National Running Day: perspectives in failure

“…in what I have done and what I have failed to do…”

The first pair of Nikes I ever wore belonged to my mother: red and white Cortez. She bought them at a yard sale for a quarter or fifty cents or something like that. We were fairly broke, so to me, Nikes were only for the cool kids. And now we had some in the house. And I wore them even though they were too big for me.

Because I wanted to be cool.

Now I am, officially, a real runner. After starting off not being able to jog to the end of my block, then progressing to the stop sign… And my first ever 5k run. My husband drove the minivan beside me down a dark and buggy farm road, kids snoozing in their car seats, music from the dash scaring cows from the rusty barbed wire fences. That was 9 years ago and I still feel victorious when I think about that run.

It is impossible for me to think about running races and not think about the Marine Corps Marathon. Impossible. I have tried three times; the last time with a friend to pace me starting at mile 12. The wheels have fallen off 3 times. I have failed 3 times.

…no. Not failed.

I began to think about perspective: glass half full or empty? Here’s what my half empty looks like:
3 DNF’d marathons
1 DNF’d half-marathon
1 DNF’d 10 miler
———
5

Here’s my half full:
2 completed full marathons
14 completed half marathons
2 ten milers
At least 4 completed 10k’s
More 5k’s than I can count
———-
At least 22 finished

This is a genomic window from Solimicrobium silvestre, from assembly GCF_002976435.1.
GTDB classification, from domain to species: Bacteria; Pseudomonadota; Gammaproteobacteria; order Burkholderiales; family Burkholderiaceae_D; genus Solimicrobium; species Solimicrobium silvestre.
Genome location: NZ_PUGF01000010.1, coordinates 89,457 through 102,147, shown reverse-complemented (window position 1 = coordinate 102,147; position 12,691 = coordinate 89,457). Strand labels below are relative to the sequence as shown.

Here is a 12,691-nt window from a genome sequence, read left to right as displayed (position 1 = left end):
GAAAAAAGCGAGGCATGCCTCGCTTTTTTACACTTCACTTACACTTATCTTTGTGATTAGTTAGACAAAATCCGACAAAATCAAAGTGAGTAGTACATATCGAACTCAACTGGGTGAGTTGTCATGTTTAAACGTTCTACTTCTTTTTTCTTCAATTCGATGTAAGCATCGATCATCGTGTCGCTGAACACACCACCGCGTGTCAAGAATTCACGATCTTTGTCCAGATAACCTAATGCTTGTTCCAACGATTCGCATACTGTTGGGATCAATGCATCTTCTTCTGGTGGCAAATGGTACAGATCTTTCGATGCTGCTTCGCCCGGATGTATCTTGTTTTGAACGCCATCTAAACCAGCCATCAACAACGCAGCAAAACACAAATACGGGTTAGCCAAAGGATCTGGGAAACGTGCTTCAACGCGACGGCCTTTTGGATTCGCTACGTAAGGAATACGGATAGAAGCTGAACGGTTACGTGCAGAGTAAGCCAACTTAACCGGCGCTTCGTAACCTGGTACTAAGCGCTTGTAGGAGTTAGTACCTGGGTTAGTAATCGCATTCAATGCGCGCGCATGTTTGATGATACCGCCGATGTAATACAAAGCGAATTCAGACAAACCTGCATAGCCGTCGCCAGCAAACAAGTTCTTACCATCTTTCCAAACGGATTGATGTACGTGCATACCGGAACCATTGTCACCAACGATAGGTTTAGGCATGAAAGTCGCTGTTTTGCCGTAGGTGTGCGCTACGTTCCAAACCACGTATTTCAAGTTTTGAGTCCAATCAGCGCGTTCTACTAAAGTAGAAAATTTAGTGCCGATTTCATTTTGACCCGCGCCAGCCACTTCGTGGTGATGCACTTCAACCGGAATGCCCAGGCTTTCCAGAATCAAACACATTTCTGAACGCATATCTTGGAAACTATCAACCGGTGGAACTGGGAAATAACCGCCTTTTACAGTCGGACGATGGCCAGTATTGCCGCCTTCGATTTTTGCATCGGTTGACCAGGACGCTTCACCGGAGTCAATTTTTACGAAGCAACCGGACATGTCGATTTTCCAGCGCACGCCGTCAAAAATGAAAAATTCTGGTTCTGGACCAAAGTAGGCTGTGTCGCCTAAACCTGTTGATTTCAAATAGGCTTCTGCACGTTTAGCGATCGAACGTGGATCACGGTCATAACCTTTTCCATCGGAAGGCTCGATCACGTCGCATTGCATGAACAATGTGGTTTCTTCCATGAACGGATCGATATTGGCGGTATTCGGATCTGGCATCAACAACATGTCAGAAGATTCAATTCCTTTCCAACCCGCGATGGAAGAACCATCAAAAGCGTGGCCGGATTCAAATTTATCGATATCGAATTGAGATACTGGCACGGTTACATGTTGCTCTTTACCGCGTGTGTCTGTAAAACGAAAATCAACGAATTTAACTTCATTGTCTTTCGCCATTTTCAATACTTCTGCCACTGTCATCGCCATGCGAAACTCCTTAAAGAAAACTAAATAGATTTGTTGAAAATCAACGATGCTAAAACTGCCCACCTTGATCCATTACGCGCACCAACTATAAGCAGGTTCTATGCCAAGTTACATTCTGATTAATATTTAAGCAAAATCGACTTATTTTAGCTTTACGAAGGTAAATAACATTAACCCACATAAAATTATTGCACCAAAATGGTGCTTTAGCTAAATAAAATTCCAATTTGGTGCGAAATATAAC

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I’m terrible at math, but even I can see that my glass is most certainly half full. Full to the top. Running over.

My cup runneth over.
(Snort snort…puns…gotta live ’em.)

The Bataan Memorial Death March 26.2 will forever make me proud. I cried. I bled. I stumbled. I finished. And I think I’d take that one finish over all the others if I had to.

…so, no; I am not a failure. I have not failed. I have not finished 5 races. 5 Out of…guessing…at least 40 events. That’s pretty good.

 

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On this National Running Day there will be those who brag about mileages and events and podium finishes and I will join them. I will remind myself that I get to join in on the Facebook festivities and the running shoe shop games because, quite simply, I rate a seat at this party, too. Those first painful and humbling miles, the next ten thousands of miles less painful but still more humbling, the tears on the sag wagons, the high-fiveing dozens of water-station volunteers, the 0300 wake ups, and the cheers at the finish lines rate my ticket.

Coach Jeff at Team PRSFit has helped me in ways he will probably never understand, but along with the workouts and nutrition consultations, he gave me the best advice I’ve ever been given: “no more bull crap. cut the bull crap.” Feeling like a failure all the time is bull crap. So I don’t do that anymore.

My coach has prostate cancer and is working with Zero to put an end to the stigma, the stubbornness, and the disease. He’s running across the whole country, the whole fricking country , with prostate cancer, raising money and awareness along the way. You can donate to the cause here.Coach Jeff and Zero put together a team for MCM. I’m helping. I’m training. I’m running.

I am not a failure. I am a runner.

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